4x10 or 8x10 for recording??

Discussion in 'Recording Gear and Equipment [BG]' started by Kink Rimson, Jan 7, 2009.

  1. I originally posted this in amps but it was suggested I move it her, so here goes...

    My band will be going onto the studio to record our album at the end of the month. I will be using my '79 Fender Precision and Ashdown EVO500 for the whole thing but I am unsure which cab to take:

    I own a 4x10 and 8x10, both from the Ashdown ABM series. I expect I will take both along in the van but I am curious about what sound differences, if any, that will show up.

    The bass is going to be recorded live with the drums, as the studio is a converted barn and allows the band to play live rather than track individually. So the bass will be loud. My sound has lots of highs and I use a fair bit of overdrive from the amp, a la Wetton, Entwistle etc.

    I expect the engineer will take a DI as well as mike the speaker, but in the past my recorded sound has tended to favour the miked amp sound.

    So the question is - will the cabs sound different beyond the extra 'power' that the 8x10 gives off?
  2. Fergie Fulton

    Fergie Fulton

    Nov 22, 2008
    Retrovibe Artist rota
    I would suspect the engineer will mike up one speaker in you cab and DI it as well to the desk to create two sound sources to blend to create your bass sound. The problem he will have will be about "how much air" you move as this will create vibrations and overtones in the studio so baffeling of some sort will be used or isolation to counter this. In all you only need one "10" speaker because thats all that will be miked up, so take the least amount you can and listen to the engineers advice.
    Good luck hope it all goes well, i have been using a Line 6 studio 110 this year and found it better than my rig or anything the studios had to offer.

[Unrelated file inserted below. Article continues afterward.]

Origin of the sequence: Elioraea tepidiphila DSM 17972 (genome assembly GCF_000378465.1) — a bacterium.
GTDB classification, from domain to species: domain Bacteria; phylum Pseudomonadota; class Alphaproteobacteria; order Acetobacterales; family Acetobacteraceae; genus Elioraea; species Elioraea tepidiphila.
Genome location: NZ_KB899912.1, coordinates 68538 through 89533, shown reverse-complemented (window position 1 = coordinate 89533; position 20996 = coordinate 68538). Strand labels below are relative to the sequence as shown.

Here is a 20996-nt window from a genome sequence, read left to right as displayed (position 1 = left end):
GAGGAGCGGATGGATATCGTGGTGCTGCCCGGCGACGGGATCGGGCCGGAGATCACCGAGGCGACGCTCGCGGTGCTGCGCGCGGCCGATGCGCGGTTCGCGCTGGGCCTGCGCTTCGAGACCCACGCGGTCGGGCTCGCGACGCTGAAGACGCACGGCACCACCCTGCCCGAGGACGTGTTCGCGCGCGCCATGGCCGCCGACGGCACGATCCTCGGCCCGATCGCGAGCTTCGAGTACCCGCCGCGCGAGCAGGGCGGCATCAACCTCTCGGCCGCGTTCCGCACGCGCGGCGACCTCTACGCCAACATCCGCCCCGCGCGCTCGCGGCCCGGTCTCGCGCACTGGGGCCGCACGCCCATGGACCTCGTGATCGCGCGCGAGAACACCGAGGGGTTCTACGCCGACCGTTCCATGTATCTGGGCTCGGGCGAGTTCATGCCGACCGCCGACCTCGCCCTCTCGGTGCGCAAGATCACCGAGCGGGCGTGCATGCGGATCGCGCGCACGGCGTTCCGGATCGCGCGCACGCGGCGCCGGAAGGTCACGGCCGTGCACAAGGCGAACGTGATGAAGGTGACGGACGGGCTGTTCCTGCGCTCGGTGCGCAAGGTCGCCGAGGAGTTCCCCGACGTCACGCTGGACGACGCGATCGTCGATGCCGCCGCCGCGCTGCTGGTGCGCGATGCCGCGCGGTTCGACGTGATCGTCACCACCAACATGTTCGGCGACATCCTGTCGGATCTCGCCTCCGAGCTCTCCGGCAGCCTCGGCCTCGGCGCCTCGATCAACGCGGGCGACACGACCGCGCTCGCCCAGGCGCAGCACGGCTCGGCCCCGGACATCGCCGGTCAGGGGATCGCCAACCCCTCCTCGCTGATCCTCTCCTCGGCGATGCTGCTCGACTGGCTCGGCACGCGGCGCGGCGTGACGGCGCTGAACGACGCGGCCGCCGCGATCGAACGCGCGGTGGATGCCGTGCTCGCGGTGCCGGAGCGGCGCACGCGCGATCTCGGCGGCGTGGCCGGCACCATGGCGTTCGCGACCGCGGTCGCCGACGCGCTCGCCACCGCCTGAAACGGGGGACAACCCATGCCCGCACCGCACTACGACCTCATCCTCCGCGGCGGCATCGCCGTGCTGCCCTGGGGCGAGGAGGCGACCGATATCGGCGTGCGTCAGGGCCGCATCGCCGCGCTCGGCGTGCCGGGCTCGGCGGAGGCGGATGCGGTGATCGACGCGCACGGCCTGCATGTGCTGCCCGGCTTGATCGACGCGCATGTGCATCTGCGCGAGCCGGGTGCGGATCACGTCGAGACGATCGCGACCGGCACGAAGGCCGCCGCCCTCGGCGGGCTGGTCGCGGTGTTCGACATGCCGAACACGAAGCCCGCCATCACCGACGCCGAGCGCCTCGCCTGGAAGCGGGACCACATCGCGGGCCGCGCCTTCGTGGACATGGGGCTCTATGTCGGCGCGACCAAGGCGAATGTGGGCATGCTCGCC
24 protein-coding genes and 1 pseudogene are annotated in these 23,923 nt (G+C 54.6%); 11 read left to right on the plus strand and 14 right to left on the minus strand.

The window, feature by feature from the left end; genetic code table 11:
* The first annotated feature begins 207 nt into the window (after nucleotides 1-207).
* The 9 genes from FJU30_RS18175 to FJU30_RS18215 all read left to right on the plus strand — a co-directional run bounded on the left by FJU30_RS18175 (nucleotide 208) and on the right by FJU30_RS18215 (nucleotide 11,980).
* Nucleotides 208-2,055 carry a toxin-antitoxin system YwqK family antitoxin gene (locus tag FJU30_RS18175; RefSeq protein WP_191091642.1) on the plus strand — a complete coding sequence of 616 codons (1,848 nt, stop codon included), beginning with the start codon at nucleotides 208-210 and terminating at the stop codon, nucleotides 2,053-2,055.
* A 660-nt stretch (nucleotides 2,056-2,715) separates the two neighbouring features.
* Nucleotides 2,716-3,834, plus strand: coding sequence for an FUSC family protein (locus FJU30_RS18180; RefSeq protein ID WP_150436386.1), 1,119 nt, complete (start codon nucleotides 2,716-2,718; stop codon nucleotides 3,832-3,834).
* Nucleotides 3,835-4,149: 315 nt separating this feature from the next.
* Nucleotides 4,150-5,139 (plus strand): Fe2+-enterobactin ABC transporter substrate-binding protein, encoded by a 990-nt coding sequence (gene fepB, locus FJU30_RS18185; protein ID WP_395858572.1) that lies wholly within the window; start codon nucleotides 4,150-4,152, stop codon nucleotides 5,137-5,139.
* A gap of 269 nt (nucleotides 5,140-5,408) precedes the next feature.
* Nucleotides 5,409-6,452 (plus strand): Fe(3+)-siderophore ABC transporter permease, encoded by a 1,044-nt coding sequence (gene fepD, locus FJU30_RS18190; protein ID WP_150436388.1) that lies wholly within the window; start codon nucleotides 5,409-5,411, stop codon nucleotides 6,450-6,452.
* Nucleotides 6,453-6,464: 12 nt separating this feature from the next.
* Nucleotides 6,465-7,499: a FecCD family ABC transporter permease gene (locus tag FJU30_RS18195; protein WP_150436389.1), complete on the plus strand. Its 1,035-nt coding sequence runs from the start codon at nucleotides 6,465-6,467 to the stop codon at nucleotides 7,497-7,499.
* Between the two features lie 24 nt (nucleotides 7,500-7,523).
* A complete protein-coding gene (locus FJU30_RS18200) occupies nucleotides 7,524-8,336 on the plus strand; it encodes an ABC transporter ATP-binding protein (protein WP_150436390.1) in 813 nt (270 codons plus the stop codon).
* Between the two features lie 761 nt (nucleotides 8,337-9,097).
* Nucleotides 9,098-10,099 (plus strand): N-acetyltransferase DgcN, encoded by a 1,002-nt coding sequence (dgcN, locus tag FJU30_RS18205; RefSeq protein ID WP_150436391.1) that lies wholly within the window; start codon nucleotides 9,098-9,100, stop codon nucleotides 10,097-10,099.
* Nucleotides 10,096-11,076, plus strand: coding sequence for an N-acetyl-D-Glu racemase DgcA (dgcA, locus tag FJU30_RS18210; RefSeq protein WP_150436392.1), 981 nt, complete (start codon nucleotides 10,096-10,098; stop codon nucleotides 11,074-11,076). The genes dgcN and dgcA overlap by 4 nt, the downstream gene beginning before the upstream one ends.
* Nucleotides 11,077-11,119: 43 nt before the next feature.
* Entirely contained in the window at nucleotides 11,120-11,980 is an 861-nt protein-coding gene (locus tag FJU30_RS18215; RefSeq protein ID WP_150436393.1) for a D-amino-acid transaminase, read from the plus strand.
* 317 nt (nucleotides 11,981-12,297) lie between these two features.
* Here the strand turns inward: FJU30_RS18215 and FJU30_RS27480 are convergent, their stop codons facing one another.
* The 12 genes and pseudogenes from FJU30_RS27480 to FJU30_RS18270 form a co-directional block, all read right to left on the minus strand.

3. the_ruckus

    the_ruckus Guest

    Dec 28, 2008

    run a split signal, one D.I. and one with a mic'd 10 and blend the two to your liking.
  4. Use the one that sounds better.

    If they sound about the same use the one that's more convenient.

    What do you do live? That's a good starting point, set up the rig and let the engineer decide how to capture what you actually sound like.
  5. iriegnome

    iriegnome Bassstar style Supporting Member

    Nov 23, 2001
    Kenosha, WI 53140
    I have recorded in a couple of ways. When I used my amp, it was always direct/DI. If I included speakers, then always a DI/Direct and a mic. Most of the time however I plugged straight into the board. No amp or anything. I did most of my parts in the control booth. Straight bass. When I run like this, I usually use a passive P type bass.
  6. again, i say take a DI while tracking, reamp it later.

    the amp in the room will be a mess.
  7. If your engineer can't figure out how to mic up an amp without making a 'mess' you shouldn't be paying him.

    You are the client, if you like the sound of your amp and are more comfortable with that then he is being payed to figure out a way to make that work.

    That's what engineers do.

    Be very wary of the new breed of recording engineers that do not have the skills to actually manage the recording of a live band. If they need you to jump through a bunch of hoops and play in a manner that is not comfortable, solely to make their job easier, you probably need a different engineer.
  8. kraigo


    Jun 21, 2007
    Minneapolis, MN
    More volume in the room isn't that helpful in a recording session. In fact, more volume just means more chance that something will rattle and mess things up. A nice 1x10 would do just as well or better. Less efficient cabs work in your favor here: The amp is working hard but the SPLs in the room are more manageable. Go with the smallest solution that works for you. Be aware that when you're evaluating tone that psycho-acoustics will fool you into thinking that louder is better.

  9. iCombs

    iCombs Guest

    Jan 6, 2009
    I dunno about the whole 1x10 thing...even though the mic is going to be on one speaker, in many ways the mic hears more than just that speaker...I'll venture to say that hearing the bigger, lower resonance of a bigger cab will probably help more than it hurts...if it were me, I'd roll my 8x10 in and work with the engineer to figure out how best to meet both our needs.